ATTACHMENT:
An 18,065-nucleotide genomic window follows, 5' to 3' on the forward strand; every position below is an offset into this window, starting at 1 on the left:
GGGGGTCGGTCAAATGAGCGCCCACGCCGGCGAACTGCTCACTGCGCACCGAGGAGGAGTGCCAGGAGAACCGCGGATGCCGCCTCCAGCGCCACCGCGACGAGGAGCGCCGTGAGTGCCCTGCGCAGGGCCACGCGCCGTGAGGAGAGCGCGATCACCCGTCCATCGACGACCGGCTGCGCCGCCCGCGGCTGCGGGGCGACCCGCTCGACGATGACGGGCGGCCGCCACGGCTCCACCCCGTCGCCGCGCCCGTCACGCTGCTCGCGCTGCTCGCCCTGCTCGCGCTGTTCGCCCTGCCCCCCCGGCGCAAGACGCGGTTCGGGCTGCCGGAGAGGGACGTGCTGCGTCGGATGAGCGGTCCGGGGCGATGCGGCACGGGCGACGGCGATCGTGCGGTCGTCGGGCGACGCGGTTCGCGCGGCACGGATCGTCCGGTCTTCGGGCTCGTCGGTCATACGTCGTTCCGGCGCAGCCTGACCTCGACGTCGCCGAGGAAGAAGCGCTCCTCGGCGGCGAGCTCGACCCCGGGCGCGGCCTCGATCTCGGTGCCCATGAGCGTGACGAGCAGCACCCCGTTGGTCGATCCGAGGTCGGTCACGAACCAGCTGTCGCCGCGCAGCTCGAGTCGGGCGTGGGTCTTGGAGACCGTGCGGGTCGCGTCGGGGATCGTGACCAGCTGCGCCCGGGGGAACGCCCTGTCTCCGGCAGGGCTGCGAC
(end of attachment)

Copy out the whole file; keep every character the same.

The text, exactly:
An 18,065-nucleotide genomic window follows, 5' to 3' on the forward strand; every position below is an offset into this window, starting at 1 on the left:
GGGGGTCGGTCAAATGAGCGCCCACGCCGGCGAACTGCTCACTGCGCACCGAGGAGGAGTGCCAGGAGAACCGCGGATGCCGCCTCCAGCGCCACCGCGACGAGGAGCGCCGTGAGTGCCCTGCGCAGGGCCACGCGCCGTGAGGAGAGCGCGATCACCCGTCCATCGACGACCGGCTGCGCCGCCCGCGGCTGCGGGGCGACCCGCTCGACGATGACGGGCGGCCGCCACGGCTCCACCCCGTCGCCGCGCCCGTCACGCTGCTCGCGCTGCTCGCCCTGCTCGCGCTGTTCGCCCTGCCCCCCCGGCGCAAGACGCGGTTCGGGCTGCCGGAGAGGGACGTGCTGCGTCGGATGAGCGGTCCGGGGCGATGCGGCACGGGCGACGGCGATCGTGCGGTCGTCGGGCGACGCGGTTCGCGCGGCACGGATCGTCCGGTCTTCGGGCTCGTCGGTCATACGTCGTTCCGGCGCAGCCTGACCTCGACGTCGCCGAGGAAGAAGCGCTCCTCGGCGGCGAGCTCGACCCCGGGCGCGGCCTCGATCTCGGTGCCCATGAGCGTGACGAGCAGCACCCCGTTGGTCGATCCGAGGTCGGTCACGAACCAGCTGTCGCCGCGCAGCTCGAGTCGGGCGTGGGTCTTGGAGACCGTGCGGGTCGCGTCGGGGATCGTGACCAGCTGCGCCCGGGGGAACGCCCTGTCTCCGGCAGGGCTGCGAC